Re-presenting Cape Town through landscapes of social identity and exclusion : an interpretation of three power shifts and their modifications from 1652-1994

Master Thesis

2008

Permanent link to this Item
Authors
Supervisors
Journal Title
Link to Journal
Journal ISSN
Volume Title
Publisher
Publisher

University of Cape Town

License
Series
Abstract
Colonial practice informed the development of the built environment in Cape Town and resulted in the production of a landscape that represented the hegemony of colonial power. Where the over-arching concern is the relationship of power and space, the process followed locates the inquiry in issues of social identity and exclusion as representations of power relations. If it is assumed that space is a function of social values and practices that are related to power, it follows that when power changes the built landscape should also change. This is an enquiry that tests this assumption. Cape Town is a port situated in southern Africa, and was initially developed as a colonial settlement in the seventeenth century when the Dutch assumed power over the Cape; thus constituting the first power shift located in this argument. The undeveloped wilderness was changed from a condition of 'origins' to a town representing Dutch power and social practice. The second power shift occurred when the British took over the colonised territory in 1806. While Dutch spatial practice was concerned with defending itself in an unknown territory, the British embarked on a process of expansion into the interior that was dominated by practices of segregation. Union government in 1910 marked the third shift and the beginning of a neo-colonial era where spatial practice remained largely aligned with a modernist European paradigm that produced alienating landscapes. The post-structuralist theories of Lefebvre and Foucault are interpreted to illustrate the 'representation of space' and 'power' in this context. The different spatial sets characteristic of each period, are presented as a construct that is developed to inform the method. The power shifts and modifications that constituted power changes through time are interpreted through a process of narrative and mapping. The accumulation of spatial practice through time produces a hybrid landscape where spatial practice in the context of the post-colonial condition represents cultural difference.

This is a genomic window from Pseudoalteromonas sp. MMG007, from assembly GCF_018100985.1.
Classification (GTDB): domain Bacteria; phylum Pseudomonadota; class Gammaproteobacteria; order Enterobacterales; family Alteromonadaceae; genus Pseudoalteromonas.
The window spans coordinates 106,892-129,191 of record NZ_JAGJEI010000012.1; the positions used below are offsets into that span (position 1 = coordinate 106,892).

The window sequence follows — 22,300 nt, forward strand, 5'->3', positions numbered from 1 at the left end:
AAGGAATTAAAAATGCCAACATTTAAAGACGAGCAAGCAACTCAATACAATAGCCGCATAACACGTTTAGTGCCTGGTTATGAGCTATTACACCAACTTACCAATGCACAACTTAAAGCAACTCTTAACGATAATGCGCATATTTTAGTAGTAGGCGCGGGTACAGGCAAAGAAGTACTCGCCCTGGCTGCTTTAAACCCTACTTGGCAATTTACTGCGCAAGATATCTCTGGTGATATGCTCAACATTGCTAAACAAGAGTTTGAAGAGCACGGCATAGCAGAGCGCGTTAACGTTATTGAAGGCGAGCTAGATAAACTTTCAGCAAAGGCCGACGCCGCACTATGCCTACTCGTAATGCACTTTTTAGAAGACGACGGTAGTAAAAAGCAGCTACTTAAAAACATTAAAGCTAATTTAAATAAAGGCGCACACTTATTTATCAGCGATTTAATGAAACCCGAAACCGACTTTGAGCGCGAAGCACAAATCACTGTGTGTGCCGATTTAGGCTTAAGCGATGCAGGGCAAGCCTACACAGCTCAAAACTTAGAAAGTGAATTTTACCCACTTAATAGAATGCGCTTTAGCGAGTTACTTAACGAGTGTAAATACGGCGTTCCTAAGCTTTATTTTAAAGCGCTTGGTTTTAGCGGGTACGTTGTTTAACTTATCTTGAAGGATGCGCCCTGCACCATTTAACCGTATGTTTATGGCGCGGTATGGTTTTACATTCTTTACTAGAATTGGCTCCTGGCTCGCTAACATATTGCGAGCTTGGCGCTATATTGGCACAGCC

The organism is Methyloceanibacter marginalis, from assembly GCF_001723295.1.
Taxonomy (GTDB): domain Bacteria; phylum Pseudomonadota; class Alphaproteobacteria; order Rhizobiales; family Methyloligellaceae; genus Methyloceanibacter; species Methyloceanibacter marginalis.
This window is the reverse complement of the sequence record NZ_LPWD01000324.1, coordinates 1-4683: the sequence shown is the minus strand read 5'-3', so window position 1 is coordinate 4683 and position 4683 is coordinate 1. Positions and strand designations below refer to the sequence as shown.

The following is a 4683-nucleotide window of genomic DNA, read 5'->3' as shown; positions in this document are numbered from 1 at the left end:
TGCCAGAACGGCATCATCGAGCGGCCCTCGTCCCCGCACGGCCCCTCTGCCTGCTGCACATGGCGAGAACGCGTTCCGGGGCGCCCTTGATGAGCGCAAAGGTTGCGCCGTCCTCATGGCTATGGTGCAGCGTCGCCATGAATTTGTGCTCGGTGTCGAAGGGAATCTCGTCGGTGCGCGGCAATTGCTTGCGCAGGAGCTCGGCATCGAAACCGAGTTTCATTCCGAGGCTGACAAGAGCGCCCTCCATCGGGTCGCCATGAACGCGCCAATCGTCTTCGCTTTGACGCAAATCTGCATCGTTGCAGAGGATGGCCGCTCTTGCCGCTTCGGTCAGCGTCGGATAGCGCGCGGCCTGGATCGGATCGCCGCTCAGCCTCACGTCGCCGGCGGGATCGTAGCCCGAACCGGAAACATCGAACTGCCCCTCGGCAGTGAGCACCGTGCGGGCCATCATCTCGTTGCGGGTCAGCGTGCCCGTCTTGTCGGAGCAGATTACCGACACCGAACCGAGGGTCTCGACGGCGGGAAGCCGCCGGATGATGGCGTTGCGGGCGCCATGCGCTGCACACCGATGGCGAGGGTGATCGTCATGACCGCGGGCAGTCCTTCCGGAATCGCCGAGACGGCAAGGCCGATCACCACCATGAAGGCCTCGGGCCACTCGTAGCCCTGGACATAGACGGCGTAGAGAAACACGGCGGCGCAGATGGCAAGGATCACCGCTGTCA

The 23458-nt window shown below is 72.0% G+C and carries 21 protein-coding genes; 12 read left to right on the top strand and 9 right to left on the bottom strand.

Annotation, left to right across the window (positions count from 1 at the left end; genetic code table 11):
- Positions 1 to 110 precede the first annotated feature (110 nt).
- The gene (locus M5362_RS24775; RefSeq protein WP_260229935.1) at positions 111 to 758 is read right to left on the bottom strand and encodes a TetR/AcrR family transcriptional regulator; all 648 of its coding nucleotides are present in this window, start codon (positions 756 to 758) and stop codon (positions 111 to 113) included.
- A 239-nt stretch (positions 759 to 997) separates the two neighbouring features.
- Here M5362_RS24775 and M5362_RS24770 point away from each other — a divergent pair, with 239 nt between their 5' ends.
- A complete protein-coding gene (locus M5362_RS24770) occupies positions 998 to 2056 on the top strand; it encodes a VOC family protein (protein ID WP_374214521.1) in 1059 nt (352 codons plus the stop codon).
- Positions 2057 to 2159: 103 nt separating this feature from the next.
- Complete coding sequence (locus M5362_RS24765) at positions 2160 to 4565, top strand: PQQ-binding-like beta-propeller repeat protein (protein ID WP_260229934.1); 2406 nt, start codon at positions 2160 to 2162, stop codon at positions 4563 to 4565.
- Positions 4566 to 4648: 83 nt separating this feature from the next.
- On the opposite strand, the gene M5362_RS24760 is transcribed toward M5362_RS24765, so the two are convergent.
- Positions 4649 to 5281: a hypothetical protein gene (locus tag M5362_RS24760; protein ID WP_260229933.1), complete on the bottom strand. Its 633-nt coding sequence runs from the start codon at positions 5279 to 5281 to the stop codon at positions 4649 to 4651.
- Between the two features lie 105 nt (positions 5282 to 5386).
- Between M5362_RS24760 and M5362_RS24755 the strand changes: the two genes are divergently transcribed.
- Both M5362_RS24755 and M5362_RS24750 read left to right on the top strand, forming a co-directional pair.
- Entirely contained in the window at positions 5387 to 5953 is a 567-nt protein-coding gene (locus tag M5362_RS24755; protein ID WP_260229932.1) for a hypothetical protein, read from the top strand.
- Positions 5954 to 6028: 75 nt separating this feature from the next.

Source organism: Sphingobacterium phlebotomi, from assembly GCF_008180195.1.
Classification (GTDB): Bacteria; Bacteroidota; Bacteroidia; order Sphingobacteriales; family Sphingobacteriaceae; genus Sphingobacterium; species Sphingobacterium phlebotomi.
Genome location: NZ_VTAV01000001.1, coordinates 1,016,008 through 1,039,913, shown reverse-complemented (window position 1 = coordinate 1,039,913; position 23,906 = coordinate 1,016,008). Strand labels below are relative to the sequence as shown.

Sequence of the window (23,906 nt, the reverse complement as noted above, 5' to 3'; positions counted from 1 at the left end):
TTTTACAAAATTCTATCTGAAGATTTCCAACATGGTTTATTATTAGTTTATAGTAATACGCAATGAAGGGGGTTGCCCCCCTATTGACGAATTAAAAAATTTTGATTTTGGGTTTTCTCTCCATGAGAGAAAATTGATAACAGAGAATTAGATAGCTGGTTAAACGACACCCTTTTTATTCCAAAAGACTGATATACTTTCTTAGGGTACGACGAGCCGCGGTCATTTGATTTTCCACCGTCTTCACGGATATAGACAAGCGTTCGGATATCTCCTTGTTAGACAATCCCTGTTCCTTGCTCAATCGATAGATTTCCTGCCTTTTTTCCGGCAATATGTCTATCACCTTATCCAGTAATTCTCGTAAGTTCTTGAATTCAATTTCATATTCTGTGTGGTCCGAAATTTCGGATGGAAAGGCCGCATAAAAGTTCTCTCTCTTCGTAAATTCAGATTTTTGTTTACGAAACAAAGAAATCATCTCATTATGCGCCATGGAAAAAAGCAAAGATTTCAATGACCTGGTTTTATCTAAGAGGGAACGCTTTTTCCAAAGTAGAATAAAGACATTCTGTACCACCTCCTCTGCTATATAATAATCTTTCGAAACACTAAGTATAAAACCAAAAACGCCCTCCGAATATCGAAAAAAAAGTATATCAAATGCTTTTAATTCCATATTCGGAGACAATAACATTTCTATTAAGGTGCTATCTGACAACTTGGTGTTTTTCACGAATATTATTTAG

Description

Includes bibliographical references (p. 122-124).

Reference:

Collections